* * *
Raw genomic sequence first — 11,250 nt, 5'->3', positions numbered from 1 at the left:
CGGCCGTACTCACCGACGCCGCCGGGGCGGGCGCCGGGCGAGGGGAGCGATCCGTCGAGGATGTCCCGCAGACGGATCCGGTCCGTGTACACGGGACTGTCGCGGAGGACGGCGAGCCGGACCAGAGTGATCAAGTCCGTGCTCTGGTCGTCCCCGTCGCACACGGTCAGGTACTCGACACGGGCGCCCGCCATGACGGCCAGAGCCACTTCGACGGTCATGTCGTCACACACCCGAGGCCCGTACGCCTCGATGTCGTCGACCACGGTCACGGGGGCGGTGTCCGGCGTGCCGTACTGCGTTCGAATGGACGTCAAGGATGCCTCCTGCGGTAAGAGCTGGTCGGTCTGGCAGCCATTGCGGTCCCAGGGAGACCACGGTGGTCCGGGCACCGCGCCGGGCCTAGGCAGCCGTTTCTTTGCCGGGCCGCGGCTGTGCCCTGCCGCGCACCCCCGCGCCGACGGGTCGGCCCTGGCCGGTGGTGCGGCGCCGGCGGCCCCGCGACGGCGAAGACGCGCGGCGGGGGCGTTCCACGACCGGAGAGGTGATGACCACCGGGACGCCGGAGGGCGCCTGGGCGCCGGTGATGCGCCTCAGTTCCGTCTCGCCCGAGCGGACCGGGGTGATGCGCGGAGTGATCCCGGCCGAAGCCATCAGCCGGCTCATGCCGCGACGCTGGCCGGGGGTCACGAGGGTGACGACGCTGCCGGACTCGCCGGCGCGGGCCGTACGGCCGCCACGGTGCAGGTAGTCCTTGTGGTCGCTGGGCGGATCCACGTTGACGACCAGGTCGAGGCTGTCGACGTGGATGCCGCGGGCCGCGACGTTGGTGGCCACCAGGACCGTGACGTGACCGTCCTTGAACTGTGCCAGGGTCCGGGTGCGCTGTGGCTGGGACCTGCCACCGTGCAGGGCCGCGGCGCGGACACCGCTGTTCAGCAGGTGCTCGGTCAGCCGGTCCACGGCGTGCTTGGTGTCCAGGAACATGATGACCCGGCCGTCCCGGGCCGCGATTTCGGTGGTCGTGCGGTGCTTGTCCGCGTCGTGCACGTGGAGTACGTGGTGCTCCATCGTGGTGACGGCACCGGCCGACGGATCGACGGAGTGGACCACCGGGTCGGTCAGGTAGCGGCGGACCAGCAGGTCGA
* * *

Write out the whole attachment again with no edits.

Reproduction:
Raw genomic sequence first — 11,250 nt, 5'->3', positions numbered from 1 at the left:
CGGCCGTACTCACCGACGCCGCCGGGGCGGGCGCCGGGCGAGGGGAGCGATCCGTCGAGGATGTCCCGCAGACGGATCCGGTCCGTGTACACGGGACTGTCGCGGAGGACGGCGAGCCGGACCAGAGTGATCAAGTCCGTGCTCTGGTCGTCCCCGTCGCACACGGTCAGGTACTCGACACGGGCGCCCGCCATGACGGCCAGAGCCACTTCGACGGTCATGTCGTCACACACCCGAGGCCCGTACGCCTCGATGTCGTCGACCACGGTCACGGGGGCGGTGTCCGGCGTGCCGTACTGCGTTCGAATGGACGTCAAGGATGCCTCCTGCGGTAAGAGCTGGTCGGTCTGGCAGCCATTGCGGTCCCAGGGAGACCACGGTGGTCCGGGCACCGCGCCGGGCCTAGGCAGCCGTTTCTTTGCCGGGCCGCGGCTGTGCCCTGCCGCGCACCCCCGCGCCGACGGGTCGGCCCTGGCCGGTGGTGCGGCGCCGGCGGCCCCGCGACGGCGAAGACGCGCGGCGGGGGCGTTCCACGACCGGAGAGGTGATGACCACCGGGACGCCGGAGGGCGCCTGGGCGCCGGTGATGCGCCTCAGTTCCGTCTCGCCCGAGCGGACCGGGGTGATGCGCGGAGTGATCCCGGCCGAAGCCATCAGCCGGCTCATGCCGCGACGCTGGCCGGGGGTCACGAGGGTGACGACGCTGCCGGACTCGCCGGCGCGGGCCGTACGGCCGCCACGGTGCAGGTAGTCCTTGTGGTCGCTGGGCGGATCCACGTTGACGACCAGGTCGAGGCTGTCGACGTGGATGCCGCGGGCCGCGACGTTGGTGGCCACCAGGACCGTGACGTGACCGTCCTTGAACTGTGCCAGGGTCCGGGTGCGCTGTGGCTGGGACCTGCCACCGTGCAGGGCCGCGGCGCGGACACCGCTGTTCAGCAGGTGCTCGGTCAGCCGGTCCACGGCGTGCTTGGTGTCCAGGAACATGATGACCCGGCCGTCCCGGGCCGCGATTTCGGTGGTCGTGCGGTGCTTGTCCGCGTCGTGCACGTGGAGTACGTGGTGCTCCATCGTGGTGACGGCACCGGCCGACGGATCGACGGAGTGGACCACCGGGTCGGTCAGGTAGCGGCGGACCAGCAGGTCGA